Pupae utilize gas in the ventral air space to be buoyant. Submerging pupae become negatively buoyant. They recover positive buoyancy by a brief contact with atmospheric air. This shift in buoyancy of pupae could be affected by changes in gas pressure and/or volume in the tracheal system11.

In a previous study, the spiracular opening was observed to be encircled by a ring of hydrofuge cuticle, which resists entry of water1. By contrast, a great part of the outer surface of the respiratory trumpets exhibits hydrophilic property1. The differences in the respiratory organs of mosquito larvae may have noticeable influence on the morphology and functions of mosquito pupae. In this study, the shapes of respiratory trumpets and the meshworks of the two different mosquito pupae are clearly different (Fig. 2). The meshwork is a hydrofuge, which prevents entry of water into the respiratory system1. In a previous study, several plants or animals possess complicated structural surfaces to hold air films under water for a very long period of time12. Such air films have been used in various applications, such as long-term respiration12. The meshwork of the respiratory trumpets of mosquito pupae is composed of several filaments, as shown in Fig. 2. The terminal ends of the filaments are connected, forming an eggbeater-shaped structure which is used to trap a thin air layer12. The eggbeater-shaped structure effectively supports the air–water interface in mechanical point of view12. Therefore, certain energy is required for the filaments of the eggbeater-shaped structure to penetrate the water surface12. The meshwork is divided into several filaments, which effectively stabilize the air-water interface12. The difference in length and width of the filaments of the respiratory trumpets may lead to dissimilar energy efficiencies in living on the water surface, while preventing submersion and wetting. In this study, we compared penetration of the respiratory trumpets through an oil-treated water surface (Fig. S1). Under the same condition, the respiratory trumpets of Ae. togoi pupa can pierce the oil-treated water surface, whereas those of An. sinensis pupa can not penetrate the surface. This result implies that the more dense form of filaments in the respiratory trumpets of Ae. togoi pupa may provide them with an advantage during respiration in water that is covered with oil. However, a further detailed study is required to explain the effects of different structures of the filaments on the stabilization of air–water interface.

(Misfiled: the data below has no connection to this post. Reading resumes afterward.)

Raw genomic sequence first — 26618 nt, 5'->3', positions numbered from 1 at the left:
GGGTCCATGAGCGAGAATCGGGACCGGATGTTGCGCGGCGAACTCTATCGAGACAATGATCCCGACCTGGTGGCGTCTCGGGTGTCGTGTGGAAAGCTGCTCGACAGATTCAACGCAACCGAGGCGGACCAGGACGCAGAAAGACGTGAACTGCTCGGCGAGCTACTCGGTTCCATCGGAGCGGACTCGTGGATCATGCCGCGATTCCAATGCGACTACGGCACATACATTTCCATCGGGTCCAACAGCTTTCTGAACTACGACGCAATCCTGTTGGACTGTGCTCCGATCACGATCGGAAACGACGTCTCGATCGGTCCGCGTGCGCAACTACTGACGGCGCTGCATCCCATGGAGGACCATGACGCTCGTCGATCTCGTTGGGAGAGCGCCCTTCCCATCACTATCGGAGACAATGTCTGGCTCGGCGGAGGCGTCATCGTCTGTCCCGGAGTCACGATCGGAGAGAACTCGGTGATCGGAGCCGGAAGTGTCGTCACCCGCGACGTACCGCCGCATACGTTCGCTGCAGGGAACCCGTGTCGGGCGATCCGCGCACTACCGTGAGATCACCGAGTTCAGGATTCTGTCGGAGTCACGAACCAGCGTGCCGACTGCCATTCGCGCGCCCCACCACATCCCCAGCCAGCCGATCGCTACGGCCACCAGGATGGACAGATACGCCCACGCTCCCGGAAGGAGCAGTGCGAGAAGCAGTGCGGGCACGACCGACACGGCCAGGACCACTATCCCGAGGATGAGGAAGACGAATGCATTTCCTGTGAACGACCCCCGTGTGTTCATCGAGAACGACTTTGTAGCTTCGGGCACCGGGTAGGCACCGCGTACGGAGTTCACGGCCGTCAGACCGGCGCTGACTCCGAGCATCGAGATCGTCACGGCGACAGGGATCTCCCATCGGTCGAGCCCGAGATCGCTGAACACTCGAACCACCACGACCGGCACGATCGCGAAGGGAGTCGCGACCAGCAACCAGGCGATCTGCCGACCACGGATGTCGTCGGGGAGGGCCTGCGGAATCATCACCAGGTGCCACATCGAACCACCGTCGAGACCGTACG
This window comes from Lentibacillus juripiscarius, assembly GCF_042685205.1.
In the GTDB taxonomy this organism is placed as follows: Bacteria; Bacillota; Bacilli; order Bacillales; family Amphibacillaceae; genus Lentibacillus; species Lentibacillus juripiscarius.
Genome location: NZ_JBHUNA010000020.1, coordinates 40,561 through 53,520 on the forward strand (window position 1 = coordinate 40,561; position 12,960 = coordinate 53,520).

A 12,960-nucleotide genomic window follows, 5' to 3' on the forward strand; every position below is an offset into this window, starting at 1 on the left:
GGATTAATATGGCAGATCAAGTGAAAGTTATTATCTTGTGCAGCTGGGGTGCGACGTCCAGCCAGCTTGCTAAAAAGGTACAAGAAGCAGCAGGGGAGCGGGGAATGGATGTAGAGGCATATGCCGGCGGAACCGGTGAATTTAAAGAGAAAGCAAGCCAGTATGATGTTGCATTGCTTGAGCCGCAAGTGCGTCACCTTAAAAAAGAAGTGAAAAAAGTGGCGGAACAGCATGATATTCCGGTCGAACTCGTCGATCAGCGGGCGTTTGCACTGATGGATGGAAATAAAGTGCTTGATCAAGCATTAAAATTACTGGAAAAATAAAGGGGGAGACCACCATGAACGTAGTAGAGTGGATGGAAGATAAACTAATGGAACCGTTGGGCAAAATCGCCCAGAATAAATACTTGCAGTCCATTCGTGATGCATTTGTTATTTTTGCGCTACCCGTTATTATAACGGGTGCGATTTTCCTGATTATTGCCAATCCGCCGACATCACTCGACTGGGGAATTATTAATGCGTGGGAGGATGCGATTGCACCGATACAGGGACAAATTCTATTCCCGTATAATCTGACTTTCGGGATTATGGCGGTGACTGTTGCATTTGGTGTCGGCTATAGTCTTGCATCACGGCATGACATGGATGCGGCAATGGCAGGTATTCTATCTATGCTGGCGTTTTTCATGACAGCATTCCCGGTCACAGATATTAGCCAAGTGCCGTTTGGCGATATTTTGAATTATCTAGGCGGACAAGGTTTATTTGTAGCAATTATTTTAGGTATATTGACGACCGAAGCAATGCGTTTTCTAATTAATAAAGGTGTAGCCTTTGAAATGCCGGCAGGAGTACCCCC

In this study, the movement of dorsal longitudinal trunks was analyzed during respiratory process (Fig. 6). Since the tracheal system of live mosquito pupae is flexible, it is not totally dependent on diffusion for oxygen delivery. A previous study reported that the tracheal system of Drosophila embryos has a chitin-matrix which helps to expand the tracheal chitin cylinder13,14. The serosal cuticle of a mosquito contains chitin which resists desiccation15. However, the molecular nature of the tracheal system and the respiratory trumpets of mosquito pupae are still unknown. Future study on the existence of chitin-matrix that lines the apical cell surfaces of the trumpets would be helpful for understanding the tracheal function.